Five years sober, after becoming a regular attendee at Alcoholics Anonymous, Devlin is able to channel her desires into music.
Devlin's mental ill-health began before she appeared, nervous and innocent-looking, on The X Factor's stage.
"I was dating a toxic guy who reaffirmed my toxic thought processes. In my head I was like 'I can't sing, I suck, everyone hates me – there's a big joke that everyone's in on and everyone's laughing at me behind my back'.
"And then he would reaffirm that and be like 'Yeah your voice isn't even that good, I don't know why they're making such a big deal about you. You're nothing special'."
Conversation turns to the topic of duty of care. There has been increased scrutiny on broadcasters over their treatment of guests and contestants – especially on reality TV shows. Did she feel like she was looked after?
The answer, resoundingly, is yes.
"They gave me a therapist in Harley Street," she says bluntly. "I don't really know what else they could have done, to be honest. It was nothing to do with them. Before the TV show I was not mentally that great, which is all revealed in the book, but I was not in a good space.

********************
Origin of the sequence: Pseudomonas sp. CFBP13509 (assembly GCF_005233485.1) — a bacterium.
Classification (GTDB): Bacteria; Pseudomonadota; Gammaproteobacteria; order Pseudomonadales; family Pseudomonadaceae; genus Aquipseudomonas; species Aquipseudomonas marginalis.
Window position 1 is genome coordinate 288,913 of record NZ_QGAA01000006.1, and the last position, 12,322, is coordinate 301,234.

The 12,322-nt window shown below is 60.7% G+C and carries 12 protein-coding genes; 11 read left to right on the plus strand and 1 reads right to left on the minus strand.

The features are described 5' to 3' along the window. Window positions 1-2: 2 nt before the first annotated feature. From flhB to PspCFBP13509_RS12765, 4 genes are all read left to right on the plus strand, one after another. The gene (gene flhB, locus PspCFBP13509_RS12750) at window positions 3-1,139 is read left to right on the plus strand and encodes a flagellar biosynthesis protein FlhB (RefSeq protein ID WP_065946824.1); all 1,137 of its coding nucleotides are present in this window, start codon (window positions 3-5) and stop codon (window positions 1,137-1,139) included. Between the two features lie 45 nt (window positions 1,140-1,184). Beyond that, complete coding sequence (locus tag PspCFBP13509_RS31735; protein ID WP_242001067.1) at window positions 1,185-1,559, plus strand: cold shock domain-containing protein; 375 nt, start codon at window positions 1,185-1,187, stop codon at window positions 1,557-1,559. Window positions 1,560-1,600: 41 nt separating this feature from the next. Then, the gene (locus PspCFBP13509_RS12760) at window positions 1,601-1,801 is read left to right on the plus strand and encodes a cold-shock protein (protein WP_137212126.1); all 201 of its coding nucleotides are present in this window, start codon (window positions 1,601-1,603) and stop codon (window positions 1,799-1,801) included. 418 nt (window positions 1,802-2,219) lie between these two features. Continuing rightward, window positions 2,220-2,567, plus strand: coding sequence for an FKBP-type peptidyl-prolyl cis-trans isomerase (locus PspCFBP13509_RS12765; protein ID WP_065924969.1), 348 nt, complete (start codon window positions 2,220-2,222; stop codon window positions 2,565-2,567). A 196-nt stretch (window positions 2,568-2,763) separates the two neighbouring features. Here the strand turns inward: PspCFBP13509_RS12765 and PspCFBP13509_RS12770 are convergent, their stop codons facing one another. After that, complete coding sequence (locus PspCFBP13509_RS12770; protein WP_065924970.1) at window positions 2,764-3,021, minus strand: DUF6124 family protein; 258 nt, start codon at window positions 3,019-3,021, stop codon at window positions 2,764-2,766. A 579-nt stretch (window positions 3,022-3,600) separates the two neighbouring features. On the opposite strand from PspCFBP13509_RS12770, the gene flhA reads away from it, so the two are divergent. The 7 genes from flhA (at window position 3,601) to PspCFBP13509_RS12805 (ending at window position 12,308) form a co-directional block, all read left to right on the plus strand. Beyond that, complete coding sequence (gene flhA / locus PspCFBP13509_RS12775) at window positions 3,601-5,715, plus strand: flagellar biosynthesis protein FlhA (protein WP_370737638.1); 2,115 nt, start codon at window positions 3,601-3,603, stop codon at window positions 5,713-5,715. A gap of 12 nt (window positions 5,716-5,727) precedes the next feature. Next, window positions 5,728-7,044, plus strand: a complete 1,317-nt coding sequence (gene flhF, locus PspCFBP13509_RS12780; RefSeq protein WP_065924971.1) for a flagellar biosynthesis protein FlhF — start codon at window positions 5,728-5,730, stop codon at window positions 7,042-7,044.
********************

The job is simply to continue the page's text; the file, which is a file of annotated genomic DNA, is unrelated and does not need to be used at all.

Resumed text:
"Being on the show helped me. It didn't actually pull me down in any way but it gave me a good chance to reach out and get help.
"They did give me a psychiatrist and a therapist and I got medicated during the show as well, which is hilarious because you can actually see the point in the show where I go from not medicated to medicated."
As she predicted, there was trolling and online abuse. But Devlin developed a thick skin and found a way to empathise with her critics.
"When it comes to online stuff I never get upset over what somebody says," she clarifies. "You have to imagine how much pain someone's going through to leave a mean comment to make themselves feel better. You sympathise with the person leaving the comment."
In an ironic twist, Devlin found her support network on the internet. She was one of the first artists to gig regularly online – years before the coronavirus pandemic brought the virtual concert into fashion.
Twice a month, Devlin is joined by a few dozen, or few hundred fans – the Doo Crew as they call themselves – in one of Stageit.com's virtual concert venues.
"I fell into the online thing because I didn't have the money to tour at the time," she says matter-of-factly. "At the time I was living on £25 a week. I hadn't a penny to my name.
"I couldn't afford to pay musicians because I'd just put out an album that had put me in quite a lot of debt, so I couldn't afford to hit the road. I needed to actually eat food, so I tried the online thing and it took a long time, I'm not going to lie.
"It's probably so different for the likes of a Dua Lipa who's got a massive audience."
Amid her mental struggles, Devlin has found real support in this tight-knit community.
"I know there is a lot of darkness on the internet," she says, knowingly. "Trust me I've seen it, people are just mean for the sake of being mean. But I genuinely mean it when I say it. They are the loveliest people around."
:: Confessional is out today.